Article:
Will Apple Wallet Be An Access Control Game-Changer?

Glenn Felson of Kastle Systems imagines a not-too-distant future where one of the only things you need when you leave home is your smartphone. Our phones are mini-personal computers, and we use them for nearly everything already. But what Felson is talking about is the ability to digitally store all your physical keys, bank cards, and IDs in a little thing called Apple Wallet.

Felson, Managing Director at Kastle Systems, an access control provider, recently updated me on the progress of Apple’s foray into the access control market. The tech giant revealed updates to its Apple Wallet service in 2021 at its Worldwide Developer Conference, showing how Apple devices would soon be able to store state IDs, corporate badges, and more in Wallets. The company already has deals with TSA and several states to store official government IDs and airline credentials. The access control tech has been tested at Hyatt hotel properties, and BMW is reportedly working with Apple on digital car keys.

The ramifications for commercial real estate could be huge. Last year, I wrote about how real estate developer Silverstein Properties announced the implementation of employee badges in Apple Wallet. The feature is available for Silverstein employees and tenants at the World Trade Center, who can access offices, fitness centers, and amenity spaces with just a tap of their iPhone or Apple Watch. 

Access control via Apple Wallet makes it easier to manage shared office spaces. One company could lease a suite at 7 World Trade Center on Monday, and another could lease the same area later in the week. Contactless access to the space can be managed through Apple Wallet, no physical cards necessary. Employee badges at Chicago’s 167 Green Street are also Apple Wallet compatible. Sharry and HID Global created the integration for the building, enabling employees to unlock key card spaces with their phones. WeWork is reportedly working on making its access cards compatible with Apple Wallet. According to some in the real estate industry, this could be only the beginning of a surge of new buildings turning to Apple for access control.

One app to rule them all

Mobile access control credentials aren’t new, of course. It’s been more than a decade since HID Global launched a pilot program to test mobile credentials with smartphones. Bluetooth Low Energy (BLE) is one modality used for delivering mobile credentials. BLE is a power-conserving Bluetooth personal area network tech designed for Internet-connect machines and appliances. It was initially introduced in 2004 and is critical for Internet of Things devices and mobile device access control. In access control, the main benefit of Bluetooth low energy is its read range, which can work from distances of a few inches to up to 15 feet. This technology helps open garage doors from a distance, for example.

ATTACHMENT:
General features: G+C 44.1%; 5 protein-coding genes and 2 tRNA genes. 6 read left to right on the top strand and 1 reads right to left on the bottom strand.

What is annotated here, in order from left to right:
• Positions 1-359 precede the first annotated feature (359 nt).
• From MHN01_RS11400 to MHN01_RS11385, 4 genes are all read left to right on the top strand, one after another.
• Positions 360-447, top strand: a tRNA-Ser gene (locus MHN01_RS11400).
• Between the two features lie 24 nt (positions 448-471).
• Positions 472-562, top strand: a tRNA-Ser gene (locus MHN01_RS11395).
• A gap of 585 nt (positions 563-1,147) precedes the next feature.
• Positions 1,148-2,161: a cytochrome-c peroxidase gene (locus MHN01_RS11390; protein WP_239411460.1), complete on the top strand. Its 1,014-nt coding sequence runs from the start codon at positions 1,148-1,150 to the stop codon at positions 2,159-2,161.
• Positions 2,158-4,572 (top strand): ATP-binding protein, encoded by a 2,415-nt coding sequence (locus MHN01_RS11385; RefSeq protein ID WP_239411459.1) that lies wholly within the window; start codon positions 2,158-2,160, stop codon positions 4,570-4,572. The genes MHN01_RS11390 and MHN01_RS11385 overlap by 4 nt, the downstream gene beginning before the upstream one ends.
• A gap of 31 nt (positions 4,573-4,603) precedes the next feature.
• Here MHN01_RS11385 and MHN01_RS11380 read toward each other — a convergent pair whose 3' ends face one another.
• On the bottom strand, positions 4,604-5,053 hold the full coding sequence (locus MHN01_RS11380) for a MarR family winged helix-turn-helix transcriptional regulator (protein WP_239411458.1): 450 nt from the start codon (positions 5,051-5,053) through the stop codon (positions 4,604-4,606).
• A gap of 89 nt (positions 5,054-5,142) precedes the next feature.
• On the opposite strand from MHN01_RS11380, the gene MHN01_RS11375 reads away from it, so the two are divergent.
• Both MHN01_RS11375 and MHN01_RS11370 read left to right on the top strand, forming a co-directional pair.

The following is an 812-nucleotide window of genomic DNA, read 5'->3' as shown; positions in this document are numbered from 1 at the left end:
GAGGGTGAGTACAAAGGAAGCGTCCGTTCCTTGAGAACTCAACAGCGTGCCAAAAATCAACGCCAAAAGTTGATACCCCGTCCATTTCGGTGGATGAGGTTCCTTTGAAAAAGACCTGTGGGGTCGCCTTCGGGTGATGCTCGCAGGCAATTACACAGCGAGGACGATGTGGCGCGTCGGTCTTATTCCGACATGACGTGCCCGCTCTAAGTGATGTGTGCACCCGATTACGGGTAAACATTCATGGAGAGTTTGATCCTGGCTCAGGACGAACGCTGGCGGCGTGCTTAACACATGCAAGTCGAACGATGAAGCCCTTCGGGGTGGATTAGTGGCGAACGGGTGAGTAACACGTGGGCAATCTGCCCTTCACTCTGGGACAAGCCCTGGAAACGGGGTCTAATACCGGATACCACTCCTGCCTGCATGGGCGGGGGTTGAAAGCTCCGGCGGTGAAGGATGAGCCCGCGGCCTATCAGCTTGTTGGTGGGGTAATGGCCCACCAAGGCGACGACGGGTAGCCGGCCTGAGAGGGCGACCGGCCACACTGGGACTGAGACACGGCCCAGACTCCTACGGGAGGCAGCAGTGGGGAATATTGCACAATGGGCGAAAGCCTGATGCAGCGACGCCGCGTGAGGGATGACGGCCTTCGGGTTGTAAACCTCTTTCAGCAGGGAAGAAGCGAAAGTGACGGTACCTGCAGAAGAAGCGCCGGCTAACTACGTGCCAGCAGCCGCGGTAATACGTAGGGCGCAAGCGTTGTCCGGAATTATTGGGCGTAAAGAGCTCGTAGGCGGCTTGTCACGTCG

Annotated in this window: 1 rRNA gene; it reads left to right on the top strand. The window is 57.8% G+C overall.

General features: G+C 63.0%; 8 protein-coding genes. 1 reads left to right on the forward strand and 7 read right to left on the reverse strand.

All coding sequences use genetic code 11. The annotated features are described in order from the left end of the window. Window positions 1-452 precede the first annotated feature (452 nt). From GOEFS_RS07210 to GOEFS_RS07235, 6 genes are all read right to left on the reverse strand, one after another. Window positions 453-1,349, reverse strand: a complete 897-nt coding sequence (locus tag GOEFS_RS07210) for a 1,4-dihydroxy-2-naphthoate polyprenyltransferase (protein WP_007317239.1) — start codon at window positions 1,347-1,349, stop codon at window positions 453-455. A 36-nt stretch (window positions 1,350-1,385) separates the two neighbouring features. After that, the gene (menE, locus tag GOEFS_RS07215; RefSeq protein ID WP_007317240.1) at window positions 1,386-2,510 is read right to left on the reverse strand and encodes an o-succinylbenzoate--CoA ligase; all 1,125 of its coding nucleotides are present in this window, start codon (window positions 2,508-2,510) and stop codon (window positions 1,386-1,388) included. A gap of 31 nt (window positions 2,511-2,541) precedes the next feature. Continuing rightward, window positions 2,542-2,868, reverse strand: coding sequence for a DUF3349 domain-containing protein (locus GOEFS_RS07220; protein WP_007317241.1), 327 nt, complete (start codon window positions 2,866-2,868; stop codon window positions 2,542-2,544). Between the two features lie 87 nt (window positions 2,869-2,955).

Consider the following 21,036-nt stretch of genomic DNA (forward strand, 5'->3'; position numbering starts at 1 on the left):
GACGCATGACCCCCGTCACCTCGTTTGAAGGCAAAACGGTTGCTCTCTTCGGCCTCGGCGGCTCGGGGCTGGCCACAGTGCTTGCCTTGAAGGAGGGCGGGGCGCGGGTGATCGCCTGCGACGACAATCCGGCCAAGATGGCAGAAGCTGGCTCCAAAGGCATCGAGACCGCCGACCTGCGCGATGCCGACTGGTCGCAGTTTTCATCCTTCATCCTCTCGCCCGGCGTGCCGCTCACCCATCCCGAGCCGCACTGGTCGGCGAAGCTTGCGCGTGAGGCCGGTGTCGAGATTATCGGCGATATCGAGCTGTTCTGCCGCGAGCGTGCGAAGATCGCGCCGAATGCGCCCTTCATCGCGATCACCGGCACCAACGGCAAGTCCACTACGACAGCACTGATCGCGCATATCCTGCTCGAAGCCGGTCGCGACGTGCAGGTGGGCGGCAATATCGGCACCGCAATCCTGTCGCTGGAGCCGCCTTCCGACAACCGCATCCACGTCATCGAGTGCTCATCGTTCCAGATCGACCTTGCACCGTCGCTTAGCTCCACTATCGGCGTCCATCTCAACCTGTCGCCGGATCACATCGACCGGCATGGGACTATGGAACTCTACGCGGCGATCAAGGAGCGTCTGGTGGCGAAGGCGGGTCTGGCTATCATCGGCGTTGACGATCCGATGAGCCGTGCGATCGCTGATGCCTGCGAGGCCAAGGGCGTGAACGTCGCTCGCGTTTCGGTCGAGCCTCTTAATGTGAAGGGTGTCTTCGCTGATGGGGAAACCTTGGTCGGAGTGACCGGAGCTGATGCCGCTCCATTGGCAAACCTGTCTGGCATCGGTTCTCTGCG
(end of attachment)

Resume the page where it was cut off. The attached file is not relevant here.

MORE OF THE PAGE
A similar technology is near-field communication (NFC). BLE and NFC are both used to transfer info between or among devices, but near-field has been the preferred tech among access control providers for mobile credentials. This is mainly because enormous amounts of resources have been poured into NFC development for nearly a decade.

With NFC, the read range is limited to a few inches. But unlike BLE, it always works and offers a frictionless experience. “BLE is fine, but it has its challenges,” Felson of Kastle Systems said. “NFC is a superior technology.” The main advantages of near-field over Bluetooth low energy are that it’s cheaper, has a lower data transfer rate, is more secure, and connects instantly. 

Access control vendors began rolling out pilot projects with near-field tech in the early 2010s, generating a lot of excitement. The problem was the deployments almost exclusively used phones with Android operating systems and no capability via the iPhone. iPhones have a much larger share of the U.S. smartphone market, so expanding mobile access with NFC wouldn’t happen en masse until Apple’s iOS could be used.

The differences between BLE and NFC are important, but that’s not the main story. The bigger news is the use of Apple Wallet for access control and what this could mean for real estate. Apple has toyed with NFC tech since the iPhone 6 but restricted its uses to ApplePay. It wasn’t until the recent release of iOS 13 that the company fully embraced NFC for access control.

The simplicity of using Apple Wallet for access control is one reason why it could be so impactful. When a digital credential like a corporate badge sits in Apple Wallet, there’s no need to open an app, like how Apple Pay works. You just hold your phone or smartwatch to the entry, and voila, it works. Even if your device dies, the credentials can work for up to four hours because near-field communication uses minimal battery power. The experience of using it for access control has been described as “frictionless,” likened to Captain Kirk on Star Trek approaching a door and having it open automatically.